Every year, ABC News and the BBC team up with other news organizations to conduct a poll of Afghans to see how things are going.
Not well, it would seem, after an upswing in 2009.
Most Afghans want foreign troops out sooner rather than later because life is worse, rather than better, since the surge of tens of thousands of troops thrown into the fight by U.S. President Barack Obama a year ago.
Big majorities want Hamid Karzai’s government to negotiate with the Taliban, regard corruption as endemic and believe Afghan government officials are pocketing much of the billions earmarked for aid and development. …
“Sentiment has shifted for the worse,” said the Afghan Centre for Socio-Economic and Opinion Research, which released the findings based on interviews with 1,691 Afghans. Impoverished and facing a raging Taliban insurgency, “Afghans have turned more negative” regarding U.S. and other foreign troops, it said.
Barely one in three Afghans believes the 100,000-plus foreign troops – a force now larger than the Soviet occupation army that failed to subjugate Afghanistan in the 1980s – can provide security. And that confidence level has dropped sharply since Mr. Obama ordered the surge a year ago. It is now barely half the level of five years ago.
Meanwhile, nearly 60 per cent of respondents want foreign soldiers to leave now or start leaving next summer – the date originally promised by Mr. Obama for the beginning of a pullout.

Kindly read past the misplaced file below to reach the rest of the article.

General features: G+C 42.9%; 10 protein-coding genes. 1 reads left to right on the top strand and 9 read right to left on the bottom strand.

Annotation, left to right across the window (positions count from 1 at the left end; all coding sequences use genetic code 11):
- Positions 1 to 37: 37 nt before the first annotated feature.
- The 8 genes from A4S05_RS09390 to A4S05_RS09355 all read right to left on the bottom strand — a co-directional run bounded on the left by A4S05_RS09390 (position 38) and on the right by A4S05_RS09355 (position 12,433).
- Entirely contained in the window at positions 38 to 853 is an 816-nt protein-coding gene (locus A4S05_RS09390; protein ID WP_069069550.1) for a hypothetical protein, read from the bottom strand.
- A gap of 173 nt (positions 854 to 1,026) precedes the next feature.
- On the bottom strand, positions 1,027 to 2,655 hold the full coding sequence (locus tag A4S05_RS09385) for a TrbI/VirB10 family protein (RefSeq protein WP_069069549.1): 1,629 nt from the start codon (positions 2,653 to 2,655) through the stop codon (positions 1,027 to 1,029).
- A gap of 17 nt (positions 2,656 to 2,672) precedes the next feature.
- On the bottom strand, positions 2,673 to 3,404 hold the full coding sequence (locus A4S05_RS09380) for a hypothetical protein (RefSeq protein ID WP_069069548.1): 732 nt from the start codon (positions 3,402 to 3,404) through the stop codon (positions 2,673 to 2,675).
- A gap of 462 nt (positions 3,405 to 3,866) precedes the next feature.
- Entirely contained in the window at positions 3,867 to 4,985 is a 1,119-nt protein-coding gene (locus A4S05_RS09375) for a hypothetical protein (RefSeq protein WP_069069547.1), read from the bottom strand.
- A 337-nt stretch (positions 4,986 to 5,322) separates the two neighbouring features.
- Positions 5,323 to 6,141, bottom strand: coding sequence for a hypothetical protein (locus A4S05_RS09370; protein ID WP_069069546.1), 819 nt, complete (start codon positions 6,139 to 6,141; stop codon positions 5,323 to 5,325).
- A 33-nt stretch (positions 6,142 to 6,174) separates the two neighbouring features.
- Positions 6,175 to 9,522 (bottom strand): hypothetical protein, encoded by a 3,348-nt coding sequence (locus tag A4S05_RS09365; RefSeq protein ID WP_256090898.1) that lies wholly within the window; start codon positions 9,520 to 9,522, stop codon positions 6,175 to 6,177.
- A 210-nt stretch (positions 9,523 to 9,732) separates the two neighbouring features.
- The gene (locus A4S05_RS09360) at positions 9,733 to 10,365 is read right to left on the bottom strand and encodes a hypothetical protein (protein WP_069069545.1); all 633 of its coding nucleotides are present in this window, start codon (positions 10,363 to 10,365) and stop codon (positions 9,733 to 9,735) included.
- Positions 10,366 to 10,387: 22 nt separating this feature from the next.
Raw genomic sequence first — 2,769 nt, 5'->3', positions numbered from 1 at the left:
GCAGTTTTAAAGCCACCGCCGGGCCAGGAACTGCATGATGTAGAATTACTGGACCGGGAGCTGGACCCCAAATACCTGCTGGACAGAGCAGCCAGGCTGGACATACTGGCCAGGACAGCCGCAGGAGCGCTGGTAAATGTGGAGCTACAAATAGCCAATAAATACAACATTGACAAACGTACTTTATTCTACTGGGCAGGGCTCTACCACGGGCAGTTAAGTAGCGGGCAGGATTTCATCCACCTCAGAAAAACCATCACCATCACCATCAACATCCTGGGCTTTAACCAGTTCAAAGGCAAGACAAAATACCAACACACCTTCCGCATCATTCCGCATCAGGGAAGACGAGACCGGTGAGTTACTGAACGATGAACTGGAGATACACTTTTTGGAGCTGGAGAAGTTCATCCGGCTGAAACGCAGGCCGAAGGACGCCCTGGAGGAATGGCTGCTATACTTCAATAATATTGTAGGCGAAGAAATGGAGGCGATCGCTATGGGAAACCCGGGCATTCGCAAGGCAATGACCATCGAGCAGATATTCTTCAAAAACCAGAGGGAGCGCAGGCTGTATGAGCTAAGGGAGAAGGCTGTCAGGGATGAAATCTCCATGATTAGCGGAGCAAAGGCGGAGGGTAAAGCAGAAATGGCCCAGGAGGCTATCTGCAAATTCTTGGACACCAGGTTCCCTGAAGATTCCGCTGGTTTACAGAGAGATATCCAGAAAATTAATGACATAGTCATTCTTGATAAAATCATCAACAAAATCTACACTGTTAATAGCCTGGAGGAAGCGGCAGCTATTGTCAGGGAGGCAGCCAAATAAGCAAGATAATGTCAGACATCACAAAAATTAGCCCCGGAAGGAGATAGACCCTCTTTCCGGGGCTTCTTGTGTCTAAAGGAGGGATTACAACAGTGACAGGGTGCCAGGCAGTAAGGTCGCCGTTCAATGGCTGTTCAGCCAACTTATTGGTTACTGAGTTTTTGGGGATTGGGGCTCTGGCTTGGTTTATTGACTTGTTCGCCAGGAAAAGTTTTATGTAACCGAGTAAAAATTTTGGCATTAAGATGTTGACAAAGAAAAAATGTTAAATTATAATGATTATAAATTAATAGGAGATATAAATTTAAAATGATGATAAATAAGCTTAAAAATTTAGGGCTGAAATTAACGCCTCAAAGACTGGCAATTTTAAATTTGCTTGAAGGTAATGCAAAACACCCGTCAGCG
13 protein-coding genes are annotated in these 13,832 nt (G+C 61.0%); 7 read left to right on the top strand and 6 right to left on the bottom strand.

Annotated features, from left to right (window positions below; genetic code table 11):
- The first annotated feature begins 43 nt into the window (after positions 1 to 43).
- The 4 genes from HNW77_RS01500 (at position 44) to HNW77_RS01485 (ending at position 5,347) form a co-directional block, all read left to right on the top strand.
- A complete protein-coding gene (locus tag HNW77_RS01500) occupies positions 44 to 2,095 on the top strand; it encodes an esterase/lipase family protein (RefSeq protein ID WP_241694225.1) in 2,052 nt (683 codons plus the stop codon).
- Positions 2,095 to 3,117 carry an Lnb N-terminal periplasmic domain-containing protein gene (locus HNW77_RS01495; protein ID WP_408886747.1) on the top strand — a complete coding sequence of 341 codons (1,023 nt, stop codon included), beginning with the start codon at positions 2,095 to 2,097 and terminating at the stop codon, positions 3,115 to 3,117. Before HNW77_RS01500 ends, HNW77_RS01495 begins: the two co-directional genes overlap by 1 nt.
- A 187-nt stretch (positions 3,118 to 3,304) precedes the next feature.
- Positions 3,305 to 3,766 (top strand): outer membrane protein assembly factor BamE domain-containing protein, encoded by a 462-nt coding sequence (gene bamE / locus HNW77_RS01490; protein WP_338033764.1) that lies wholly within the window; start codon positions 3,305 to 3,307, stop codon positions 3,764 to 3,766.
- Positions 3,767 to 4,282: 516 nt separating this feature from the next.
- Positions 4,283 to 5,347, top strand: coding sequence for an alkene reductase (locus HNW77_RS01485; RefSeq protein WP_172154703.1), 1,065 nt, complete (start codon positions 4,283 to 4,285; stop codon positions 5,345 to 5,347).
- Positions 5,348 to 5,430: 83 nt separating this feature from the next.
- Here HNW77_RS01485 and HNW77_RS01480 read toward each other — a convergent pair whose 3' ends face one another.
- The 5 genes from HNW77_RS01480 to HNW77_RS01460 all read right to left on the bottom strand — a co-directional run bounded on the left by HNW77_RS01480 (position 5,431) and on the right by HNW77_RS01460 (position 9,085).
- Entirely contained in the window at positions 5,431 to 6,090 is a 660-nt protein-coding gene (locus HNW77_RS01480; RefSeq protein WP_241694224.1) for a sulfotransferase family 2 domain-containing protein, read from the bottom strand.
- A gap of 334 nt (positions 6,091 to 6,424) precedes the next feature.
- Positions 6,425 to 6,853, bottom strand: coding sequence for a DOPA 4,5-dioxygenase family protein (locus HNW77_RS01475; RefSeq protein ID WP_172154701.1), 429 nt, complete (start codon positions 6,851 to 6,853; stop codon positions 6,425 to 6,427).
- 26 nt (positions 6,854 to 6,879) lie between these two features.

In one basic measure, just 43 percent of Afghans now express a favorable opinion of the United States, down 8 points to a new low; and fewer, 32 percent, rate the U.S. performance in Afghanistan positively, tying the low. Both are at about half of their peak in 2005.
Only 36 percent now express confidence in U.S. and NATO forces to provide security and stability in their area, down 12 points from last year and down by a vast 31 points since 2006. And one in four now blames the United States or its NATO allies for the country’s violence, more than double the level a year ago.
Backing for the surge of Western forces has cooled: Last year 61 percent of Afghans supported the U.S. and NATO sending additional troops to their country; today that’s fallen to 49 percent. And more now say the United States is playing a negative rather than a positive role in Afghanistan, 43 percent to 36 percent, a switch from last year.
For all the effort, the survey finds reports of Taliban activity on the rise — down in some areas, but up in more of them. And just 33 percent overall say the broadly unpopular Taliban have been weakened in the past year — down from the 40 percent who said so a year ago.